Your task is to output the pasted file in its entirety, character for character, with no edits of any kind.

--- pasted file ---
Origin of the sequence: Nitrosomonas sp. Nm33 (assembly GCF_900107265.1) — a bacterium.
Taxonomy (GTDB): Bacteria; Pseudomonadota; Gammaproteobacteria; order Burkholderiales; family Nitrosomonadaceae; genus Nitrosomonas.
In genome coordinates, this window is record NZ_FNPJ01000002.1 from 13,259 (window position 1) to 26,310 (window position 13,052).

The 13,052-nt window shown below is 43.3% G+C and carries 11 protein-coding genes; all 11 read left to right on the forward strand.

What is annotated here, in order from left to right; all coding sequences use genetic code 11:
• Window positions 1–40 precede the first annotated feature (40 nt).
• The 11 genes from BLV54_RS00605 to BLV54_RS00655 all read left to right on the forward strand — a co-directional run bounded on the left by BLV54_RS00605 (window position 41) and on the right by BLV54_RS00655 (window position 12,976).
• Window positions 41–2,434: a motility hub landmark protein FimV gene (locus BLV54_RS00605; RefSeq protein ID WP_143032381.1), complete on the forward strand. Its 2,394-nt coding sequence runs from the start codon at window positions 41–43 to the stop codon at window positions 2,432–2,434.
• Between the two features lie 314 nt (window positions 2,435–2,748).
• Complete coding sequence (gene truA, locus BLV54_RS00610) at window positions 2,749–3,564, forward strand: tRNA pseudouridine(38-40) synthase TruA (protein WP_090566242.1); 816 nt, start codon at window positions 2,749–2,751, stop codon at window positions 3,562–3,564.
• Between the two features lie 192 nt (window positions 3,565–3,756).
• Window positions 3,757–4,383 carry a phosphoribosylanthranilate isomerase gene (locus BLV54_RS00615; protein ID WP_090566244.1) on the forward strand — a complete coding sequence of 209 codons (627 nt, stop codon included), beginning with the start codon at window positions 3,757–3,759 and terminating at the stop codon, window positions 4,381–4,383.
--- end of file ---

Origin of the sequence: Nitrosomonas sp. Nm33 (assembly GCF_900107265.1) — a bacterium.
Taxonomy (GTDB): Bacteria; Pseudomonadota; Gammaproteobacteria; order Burkholderiales; family Nitrosomonadaceae; genus Nitrosomonas.
In genome coordinates, this window is record NZ_FNPJ01000002.1 from 13,259 (window position 1) to 26,310 (window position 13,052).

The 13,052-nt window shown below is 43.3% G+C and carries 11 protein-coding genes; all 11 read left to right on the forward strand.

What is annotated here, in order from left to right; all coding sequences use genetic code 11:
• Window positions 1–40 precede the first annotated feature (40 nt).
• The 11 genes from BLV54_RS00605 to BLV54_RS00655 all read left to right on the forward strand — a co-directional run bounded on the left by BLV54_RS00605 (window position 41) and on the right by BLV54_RS00655 (window position 12,976).
• Window positions 41–2,434: a motility hub landmark protein FimV gene (locus BLV54_RS00605; RefSeq protein ID WP_143032381.1), complete on the forward strand. Its 2,394-nt coding sequence runs from the start codon at window positions 41–43 to the stop codon at window positions 2,432–2,434.
• Between the two features lie 314 nt (window positions 2,435–2,748).
• Complete coding sequence (gene truA, locus BLV54_RS00610) at window positions 2,749–3,564, forward strand: tRNA pseudouridine(38-40) synthase TruA (protein WP_090566242.1); 816 nt, start codon at window positions 2,749–2,751, stop codon at window positions 3,562–3,564.
• Between the two features lie 192 nt (window positions 3,565–3,756).
• Window positions 3,757–4,383 carry a phosphoribosylanthranilate isomerase gene (locus BLV54_RS00615; protein ID WP_090566244.1) on the forward strand — a complete coding sequence of 209 codons (627 nt, stop codon included), beginning with the start codon at window positions 3,757–3,759 and terminating at the stop codon, window positions 4,381–4,383.